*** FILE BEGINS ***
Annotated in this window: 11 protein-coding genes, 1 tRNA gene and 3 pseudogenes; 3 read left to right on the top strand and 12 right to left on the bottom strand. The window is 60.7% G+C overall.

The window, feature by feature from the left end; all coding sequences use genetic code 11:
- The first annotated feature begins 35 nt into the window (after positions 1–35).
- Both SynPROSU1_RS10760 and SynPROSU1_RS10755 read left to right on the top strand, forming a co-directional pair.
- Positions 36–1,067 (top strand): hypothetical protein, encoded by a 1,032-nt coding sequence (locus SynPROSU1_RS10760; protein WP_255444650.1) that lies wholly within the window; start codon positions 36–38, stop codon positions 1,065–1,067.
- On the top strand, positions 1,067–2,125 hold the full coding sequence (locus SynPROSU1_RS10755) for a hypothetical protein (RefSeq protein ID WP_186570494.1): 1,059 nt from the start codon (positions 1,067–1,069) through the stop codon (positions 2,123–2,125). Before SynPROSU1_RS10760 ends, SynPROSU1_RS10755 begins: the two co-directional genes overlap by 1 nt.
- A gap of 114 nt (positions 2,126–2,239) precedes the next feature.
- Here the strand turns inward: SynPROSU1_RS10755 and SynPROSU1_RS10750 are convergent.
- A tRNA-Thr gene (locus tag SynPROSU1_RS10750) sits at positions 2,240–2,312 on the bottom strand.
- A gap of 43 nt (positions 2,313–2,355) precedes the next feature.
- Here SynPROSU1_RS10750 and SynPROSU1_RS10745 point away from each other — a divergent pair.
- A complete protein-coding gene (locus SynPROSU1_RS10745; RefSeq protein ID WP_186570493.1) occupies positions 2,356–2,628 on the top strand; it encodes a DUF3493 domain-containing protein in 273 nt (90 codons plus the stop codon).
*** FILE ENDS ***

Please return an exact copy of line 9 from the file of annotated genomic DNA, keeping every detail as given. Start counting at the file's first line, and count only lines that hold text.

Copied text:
- A tRNA-Thr gene (locus tag SynPROSU1_RS10750) sits at positions 2,240–2,312 on the bottom strand.